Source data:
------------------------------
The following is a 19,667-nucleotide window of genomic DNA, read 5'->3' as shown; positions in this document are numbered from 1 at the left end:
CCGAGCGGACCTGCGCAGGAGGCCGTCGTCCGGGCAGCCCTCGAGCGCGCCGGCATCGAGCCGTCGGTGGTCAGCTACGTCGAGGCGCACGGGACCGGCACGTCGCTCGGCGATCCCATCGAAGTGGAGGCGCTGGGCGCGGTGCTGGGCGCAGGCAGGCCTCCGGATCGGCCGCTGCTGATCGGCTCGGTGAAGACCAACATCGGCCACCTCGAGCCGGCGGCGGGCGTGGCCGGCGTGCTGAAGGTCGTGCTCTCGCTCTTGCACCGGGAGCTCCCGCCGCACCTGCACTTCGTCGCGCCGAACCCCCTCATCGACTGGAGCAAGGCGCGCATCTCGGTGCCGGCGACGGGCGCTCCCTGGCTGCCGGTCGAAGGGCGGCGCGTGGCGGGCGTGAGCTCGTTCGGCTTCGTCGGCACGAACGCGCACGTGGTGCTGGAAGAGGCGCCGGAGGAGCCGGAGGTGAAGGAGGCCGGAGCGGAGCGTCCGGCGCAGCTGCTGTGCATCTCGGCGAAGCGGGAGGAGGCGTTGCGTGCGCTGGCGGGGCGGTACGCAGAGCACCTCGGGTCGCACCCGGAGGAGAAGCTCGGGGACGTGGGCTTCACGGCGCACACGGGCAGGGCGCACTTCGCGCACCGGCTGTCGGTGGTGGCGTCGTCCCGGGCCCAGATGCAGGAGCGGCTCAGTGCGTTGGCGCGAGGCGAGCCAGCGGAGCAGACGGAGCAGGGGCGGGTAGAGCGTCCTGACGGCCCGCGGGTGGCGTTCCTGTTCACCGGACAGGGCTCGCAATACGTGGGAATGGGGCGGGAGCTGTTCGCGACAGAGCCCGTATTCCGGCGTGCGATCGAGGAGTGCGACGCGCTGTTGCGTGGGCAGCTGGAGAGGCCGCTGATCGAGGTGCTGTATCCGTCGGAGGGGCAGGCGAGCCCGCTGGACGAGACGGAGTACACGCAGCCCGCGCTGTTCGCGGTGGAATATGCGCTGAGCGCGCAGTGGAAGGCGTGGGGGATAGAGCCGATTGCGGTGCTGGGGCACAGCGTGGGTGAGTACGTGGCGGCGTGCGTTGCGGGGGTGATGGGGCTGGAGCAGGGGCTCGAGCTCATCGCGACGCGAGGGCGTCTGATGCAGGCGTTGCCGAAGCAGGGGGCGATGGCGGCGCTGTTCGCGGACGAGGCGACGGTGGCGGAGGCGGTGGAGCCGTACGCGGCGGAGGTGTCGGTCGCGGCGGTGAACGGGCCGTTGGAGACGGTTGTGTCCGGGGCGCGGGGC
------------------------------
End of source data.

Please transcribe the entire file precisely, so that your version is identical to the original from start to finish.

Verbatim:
The following is a 19,667-nucleotide window of genomic DNA, read 5'->3' as shown; positions in this document are numbered from 1 at the left end:
CCGAGCGGACCTGCGCAGGAGGCCGTCGTCCGGGCAGCCCTCGAGCGCGCCGGCATCGAGCCGTCGGTGGTCAGCTACGTCGAGGCGCACGGGACCGGCACGTCGCTCGGCGATCCCATCGAAGTGGAGGCGCTGGGCGCGGTGCTGGGCGCAGGCAGGCCTCCGGATCGGCCGCTGCTGATCGGCTCGGTGAAGACCAACATCGGCCACCTCGAGCCGGCGGCGGGCGTGGCCGGCGTGCTGAAGGTCGTGCTCTCGCTCTTGCACCGGGAGCTCCCGCCGCACCTGCACTTCGTCGCGCCGAACCCCCTCATCGACTGGAGCAAGGCGCGCATCTCGGTGCCGGCGACGGGCGCTCCCTGGCTGCCGGTCGAAGGGCGGCGCGTGGCGGGCGTGAGCTCGTTCGGCTTCGTCGGCACGAACGCGCACGTGGTGCTGGAAGAGGCGCCGGAGGAGCCGGAGGTGAAGGAGGCCGGAGCGGAGCGTCCGGCGCAGCTGCTGTGCATCTCGGCGAAGCGGGAGGAGGCGTTGCGTGCGCTGGCGGGGCGGTACGCAGAGCACCTCGGGTCGCACCCGGAGGAGAAGCTCGGGGACGTGGGCTTCACGGCGCACACGGGCAGGGCGCACTTCGCGCACCGGCTGTCGGTGGTGGCGTCGTCCCGGGCCCAGATGCAGGAGCGGCTCAGTGCGTTGGCGCGAGGCGAGCCAGCGGAGCAGACGGAGCAGGGGCGGGTAGAGCGTCCTGACGGCCCGCGGGTGGCGTTCCTGTTCACCGGACAGGGCTCGCAATACGTGGGAATGGGGCGGGAGCTGTTCGCGACAGAGCCCGTATTCCGGCGTGCGATCGAGGAGTGCGACGCGCTGTTGCGTGGGCAGCTGGAGAGGCCGCTGATCGAGGTGCTGTATCCGTCGGAGGGGCAGGCGAGCCCGCTGGACGAGACGGAGTACACGCAGCCCGCGCTGTTCGCGGTGGAATATGCGCTGAGCGCGCAGTGGAAGGCGTGGGGGATAGAGCCGATTGCGGTGCTGGGGCACAGCGTGGGTGAGTACGTGGCGGCGTGCGTTGCGGGGGTGATGGGGCTGGAGCAGGGGCTCGAGCTCATCGCGACGCGAGGGCGTCTGATGCAGGCGTTGCCGAAGCAGGGGGCGATGGCGGCGCTGTTCGCGGACGAGGCGACGGTGGCGGAGGCGGTGGAGCCGTACGCGGCGGAGGTGTCGGTCGCGGCGGTGAACGGGCCGTTGGAGACGGTTGTGTCCGGGGCGCGGGGC